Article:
Shadowman #13

by Doug Zawisza, Reviewer |

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Mon, December 9th, 2013 at 1:14PM (PST)


While the cover of "Shadowman" #13 boasts an "All-New Creative Team! All-New Beginning!" I find Peter Milligan's story to be more impenetrable than a standard-issue new beginning for a comic book. Granted, this is the thirteenth issue of this volume, but to this point, Valiant has done an admirable job of making the soft reboots for their comic book approachable and cooperative.

Peter Milligan climbs into the writer's chair and pours mystery and darkness into "Shadowman" #13. That is certainly appropriate for the title but it doesn't make the story very easy for newer readers. Luckily the cast is limited to a handful of characters that remain rather distinct throughout this tale. The summary in the "Story So Far..." segment from the inside front cover provides clues for the reader to piece together the components of the actual story in this comic book. Milligan gives readers slivers of the characters, just enough to help define the settings and scenario without truly making any of the characters overly engaging. Furthermore, Milligan doesn't provide the hook of why Shadowman should be worthy of a comic book appearance, let alone his own title.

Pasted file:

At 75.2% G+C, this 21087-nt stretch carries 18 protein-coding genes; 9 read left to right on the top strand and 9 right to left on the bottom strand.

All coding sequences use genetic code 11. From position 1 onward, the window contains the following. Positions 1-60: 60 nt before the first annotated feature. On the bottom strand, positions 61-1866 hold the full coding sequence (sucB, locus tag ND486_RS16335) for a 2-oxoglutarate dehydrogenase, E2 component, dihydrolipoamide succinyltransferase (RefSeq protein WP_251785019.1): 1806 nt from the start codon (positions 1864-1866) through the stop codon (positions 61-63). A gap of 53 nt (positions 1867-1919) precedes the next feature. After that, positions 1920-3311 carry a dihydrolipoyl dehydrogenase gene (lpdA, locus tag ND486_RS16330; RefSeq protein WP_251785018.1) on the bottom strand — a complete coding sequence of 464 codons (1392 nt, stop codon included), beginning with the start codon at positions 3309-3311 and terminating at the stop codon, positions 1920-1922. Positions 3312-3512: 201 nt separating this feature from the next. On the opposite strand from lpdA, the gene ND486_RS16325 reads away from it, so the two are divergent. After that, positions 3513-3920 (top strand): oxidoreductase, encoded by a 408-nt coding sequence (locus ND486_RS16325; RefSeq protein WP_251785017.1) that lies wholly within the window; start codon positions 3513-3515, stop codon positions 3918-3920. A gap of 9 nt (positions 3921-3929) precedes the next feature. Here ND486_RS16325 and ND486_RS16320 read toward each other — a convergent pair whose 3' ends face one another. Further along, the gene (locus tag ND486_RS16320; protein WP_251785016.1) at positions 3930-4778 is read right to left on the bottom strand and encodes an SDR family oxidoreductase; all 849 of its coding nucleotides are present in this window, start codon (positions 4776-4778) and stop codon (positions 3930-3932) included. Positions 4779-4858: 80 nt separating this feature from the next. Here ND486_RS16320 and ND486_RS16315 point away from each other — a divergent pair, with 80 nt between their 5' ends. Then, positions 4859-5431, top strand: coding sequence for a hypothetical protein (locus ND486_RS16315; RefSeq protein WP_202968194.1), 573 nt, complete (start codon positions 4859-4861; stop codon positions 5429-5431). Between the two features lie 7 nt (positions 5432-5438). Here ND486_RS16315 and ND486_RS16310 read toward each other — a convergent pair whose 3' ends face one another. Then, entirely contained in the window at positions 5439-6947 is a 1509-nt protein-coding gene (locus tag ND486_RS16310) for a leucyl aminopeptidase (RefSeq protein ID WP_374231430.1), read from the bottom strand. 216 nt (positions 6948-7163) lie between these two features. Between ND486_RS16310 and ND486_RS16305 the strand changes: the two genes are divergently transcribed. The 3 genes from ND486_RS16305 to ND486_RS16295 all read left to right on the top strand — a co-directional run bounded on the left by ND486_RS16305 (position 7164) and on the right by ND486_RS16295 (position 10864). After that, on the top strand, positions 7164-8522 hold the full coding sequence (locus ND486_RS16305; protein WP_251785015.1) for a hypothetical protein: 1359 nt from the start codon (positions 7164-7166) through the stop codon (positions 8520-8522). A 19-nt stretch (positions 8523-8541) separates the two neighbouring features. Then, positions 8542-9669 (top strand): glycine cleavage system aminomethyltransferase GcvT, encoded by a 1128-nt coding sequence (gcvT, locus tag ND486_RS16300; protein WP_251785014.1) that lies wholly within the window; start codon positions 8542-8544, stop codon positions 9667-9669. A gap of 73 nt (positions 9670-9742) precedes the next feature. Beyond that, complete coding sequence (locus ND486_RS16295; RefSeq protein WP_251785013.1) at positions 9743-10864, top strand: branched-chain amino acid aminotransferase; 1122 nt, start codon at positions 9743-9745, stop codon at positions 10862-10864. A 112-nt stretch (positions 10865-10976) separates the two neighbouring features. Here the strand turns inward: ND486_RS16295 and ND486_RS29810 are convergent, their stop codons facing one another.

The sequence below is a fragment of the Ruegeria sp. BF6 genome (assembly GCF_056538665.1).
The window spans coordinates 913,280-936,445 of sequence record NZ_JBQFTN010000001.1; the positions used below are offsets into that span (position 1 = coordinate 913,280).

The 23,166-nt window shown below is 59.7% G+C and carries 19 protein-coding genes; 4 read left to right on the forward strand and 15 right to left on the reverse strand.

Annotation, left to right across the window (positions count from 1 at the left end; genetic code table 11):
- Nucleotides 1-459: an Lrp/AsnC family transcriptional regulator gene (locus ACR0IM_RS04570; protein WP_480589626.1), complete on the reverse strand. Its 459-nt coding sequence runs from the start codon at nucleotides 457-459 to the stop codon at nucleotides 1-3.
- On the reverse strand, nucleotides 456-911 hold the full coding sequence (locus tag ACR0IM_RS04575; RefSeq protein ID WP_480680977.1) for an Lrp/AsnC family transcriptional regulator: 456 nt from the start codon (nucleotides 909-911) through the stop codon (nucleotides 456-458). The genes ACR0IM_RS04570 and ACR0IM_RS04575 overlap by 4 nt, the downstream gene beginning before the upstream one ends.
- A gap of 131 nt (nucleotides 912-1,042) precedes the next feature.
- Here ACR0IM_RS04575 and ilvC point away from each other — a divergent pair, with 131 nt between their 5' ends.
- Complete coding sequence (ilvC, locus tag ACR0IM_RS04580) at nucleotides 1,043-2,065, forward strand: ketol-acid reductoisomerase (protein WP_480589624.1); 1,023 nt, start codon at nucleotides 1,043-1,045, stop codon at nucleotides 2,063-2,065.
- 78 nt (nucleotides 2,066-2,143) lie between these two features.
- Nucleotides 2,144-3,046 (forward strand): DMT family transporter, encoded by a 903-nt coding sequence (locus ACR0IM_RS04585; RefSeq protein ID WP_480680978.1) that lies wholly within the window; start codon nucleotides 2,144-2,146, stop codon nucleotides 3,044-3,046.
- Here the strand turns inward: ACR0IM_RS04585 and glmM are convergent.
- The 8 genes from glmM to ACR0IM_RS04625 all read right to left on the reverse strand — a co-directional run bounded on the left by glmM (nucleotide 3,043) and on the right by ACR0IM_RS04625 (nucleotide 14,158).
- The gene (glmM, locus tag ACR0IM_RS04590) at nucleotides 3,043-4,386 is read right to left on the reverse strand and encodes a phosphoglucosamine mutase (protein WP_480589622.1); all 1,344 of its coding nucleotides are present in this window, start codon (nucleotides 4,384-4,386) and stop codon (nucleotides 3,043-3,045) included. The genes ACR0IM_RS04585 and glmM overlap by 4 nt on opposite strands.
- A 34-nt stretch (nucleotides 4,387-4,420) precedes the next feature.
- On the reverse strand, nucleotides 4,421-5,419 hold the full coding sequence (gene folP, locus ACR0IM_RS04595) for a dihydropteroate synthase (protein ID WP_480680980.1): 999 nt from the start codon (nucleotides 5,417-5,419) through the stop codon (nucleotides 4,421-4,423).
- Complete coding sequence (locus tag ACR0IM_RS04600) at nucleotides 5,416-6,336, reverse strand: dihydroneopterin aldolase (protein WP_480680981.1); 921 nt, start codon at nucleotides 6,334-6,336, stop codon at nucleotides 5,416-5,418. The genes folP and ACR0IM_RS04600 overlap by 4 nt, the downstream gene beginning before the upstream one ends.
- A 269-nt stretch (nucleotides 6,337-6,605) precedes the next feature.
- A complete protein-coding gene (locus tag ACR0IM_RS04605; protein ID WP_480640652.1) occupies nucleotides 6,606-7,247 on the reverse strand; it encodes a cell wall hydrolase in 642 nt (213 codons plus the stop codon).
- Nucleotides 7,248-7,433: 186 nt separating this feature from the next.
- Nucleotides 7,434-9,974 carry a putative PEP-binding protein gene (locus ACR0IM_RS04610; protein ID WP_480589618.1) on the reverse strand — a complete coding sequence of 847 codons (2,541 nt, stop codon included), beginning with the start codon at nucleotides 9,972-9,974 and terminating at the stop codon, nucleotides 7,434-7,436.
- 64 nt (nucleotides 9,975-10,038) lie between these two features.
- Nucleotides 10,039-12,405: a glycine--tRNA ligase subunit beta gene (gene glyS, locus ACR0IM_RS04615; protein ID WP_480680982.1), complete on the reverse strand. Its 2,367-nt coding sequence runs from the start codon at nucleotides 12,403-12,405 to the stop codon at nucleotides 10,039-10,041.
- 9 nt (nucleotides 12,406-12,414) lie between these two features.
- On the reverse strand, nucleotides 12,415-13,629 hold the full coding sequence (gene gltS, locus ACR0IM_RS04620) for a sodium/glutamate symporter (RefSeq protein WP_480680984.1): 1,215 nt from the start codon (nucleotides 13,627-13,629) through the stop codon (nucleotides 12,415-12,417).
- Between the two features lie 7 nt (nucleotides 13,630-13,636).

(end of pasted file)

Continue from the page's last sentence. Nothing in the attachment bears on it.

The art from Roberto de la Torre with colors from David Baron is sharp and invigorating. De la Torre uses a fair amount of photo reference, not unlike that of Alex Maleev's art. Baron's colors, however, are more emotional shading than realistic tones. The color work is similar to the application of gels on a black and white film. The grayscales enhance the primary color, but the color itself sets the true mood for the story. The visuals are even more effective for the flashback sequences, which are washed-out grayscale images largely devoid of absolute boundary. De la Torre's art is refreshing and enjoyable, completely well suited for the story of a Loa haunting the living.

I expected a more welcoming story from "Shadowman" #13 than what I found, but that doesn't mean this isn't an enjoyable tale. As with all Valiant titles, this is a fine detour from the same-old same-old, but it doesn't quite have the hook other recent releases from Valiant have had. There's plenty of mystery and intrigue, but "Shadowman" #13 could have used more of each to lure and lock in newer readers. I'll be back for more, I'm sure, but I'm not yet counting down the days until my next encounter with Shadowman. Hopefully in the next issue, Milligan and de la Torre will give readers more to grow with.

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